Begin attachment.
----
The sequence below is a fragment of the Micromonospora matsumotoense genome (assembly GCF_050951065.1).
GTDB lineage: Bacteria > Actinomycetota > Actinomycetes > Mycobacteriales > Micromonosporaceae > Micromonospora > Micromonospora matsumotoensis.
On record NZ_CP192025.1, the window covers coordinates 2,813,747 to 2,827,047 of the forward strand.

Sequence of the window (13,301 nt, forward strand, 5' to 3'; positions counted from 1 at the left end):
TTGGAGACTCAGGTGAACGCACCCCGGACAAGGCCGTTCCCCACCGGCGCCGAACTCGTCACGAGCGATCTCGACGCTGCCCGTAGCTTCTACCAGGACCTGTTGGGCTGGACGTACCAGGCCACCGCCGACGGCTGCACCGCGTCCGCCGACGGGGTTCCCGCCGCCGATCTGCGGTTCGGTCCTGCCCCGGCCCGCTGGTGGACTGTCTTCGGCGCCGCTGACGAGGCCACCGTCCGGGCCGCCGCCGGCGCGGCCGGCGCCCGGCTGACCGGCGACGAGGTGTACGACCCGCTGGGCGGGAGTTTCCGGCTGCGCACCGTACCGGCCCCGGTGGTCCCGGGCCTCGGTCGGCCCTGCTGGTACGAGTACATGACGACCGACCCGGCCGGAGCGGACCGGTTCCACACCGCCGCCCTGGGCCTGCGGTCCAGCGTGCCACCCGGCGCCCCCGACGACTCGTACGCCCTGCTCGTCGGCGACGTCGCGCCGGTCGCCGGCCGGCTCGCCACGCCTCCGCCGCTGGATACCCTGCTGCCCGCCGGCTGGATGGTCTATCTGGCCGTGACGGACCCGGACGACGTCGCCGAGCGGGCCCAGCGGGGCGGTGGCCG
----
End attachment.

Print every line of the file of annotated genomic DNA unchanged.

The sequence below is a fragment of the Micromonospora matsumotoense genome (assembly GCF_050951065.1).
GTDB lineage: Bacteria > Actinomycetota > Actinomycetes > Mycobacteriales > Micromonosporaceae > Micromonospora > Micromonospora matsumotoensis.
On record NZ_CP192025.1, the window covers coordinates 2,813,747 to 2,827,047 of the forward strand.

Sequence of the window (13,301 nt, forward strand, 5' to 3'; positions counted from 1 at the left end):
TTGGAGACTCAGGTGAACGCACCCCGGACAAGGCCGTTCCCCACCGGCGCCGAACTCGTCACGAGCGATCTCGACGCTGCCCGTAGCTTCTACCAGGACCTGTTGGGCTGGACGTACCAGGCCACCGCCGACGGCTGCACCGCGTCCGCCGACGGGGTTCCCGCCGCCGATCTGCGGTTCGGTCCTGCCCCGGCCCGCTGGTGGACTGTCTTCGGCGCCGCTGACGAGGCCACCGTCCGGGCCGCCGCCGGCGCGGCCGGCGCCCGGCTGACCGGCGACGAGGTGTACGACCCGCTGGGCGGGAGTTTCCGGCTGCGCACCGTACCGGCCCCGGTGGTCCCGGGCCTCGGTCGGCCCTGCTGGTACGAGTACATGACGACCGACCCGGCCGGAGCGGACCGGTTCCACACCGCCGCCCTGGGCCTGCGGTCCAGCGTGCCACCCGGCGCCCCCGACGACTCGTACGCCCTGCTCGTCGGCGACGTCGCGCCGGTCGCCGGCCGGCTCGCCACGCCTCCGCCGCTGGATACCCTGCTGCCCGCCGGCTGGATGGTCTATCTGGCCGTGACGGACCCGGACGACGTCGCCGAGCGGGCCCAGCGGGGCGGTGGCCG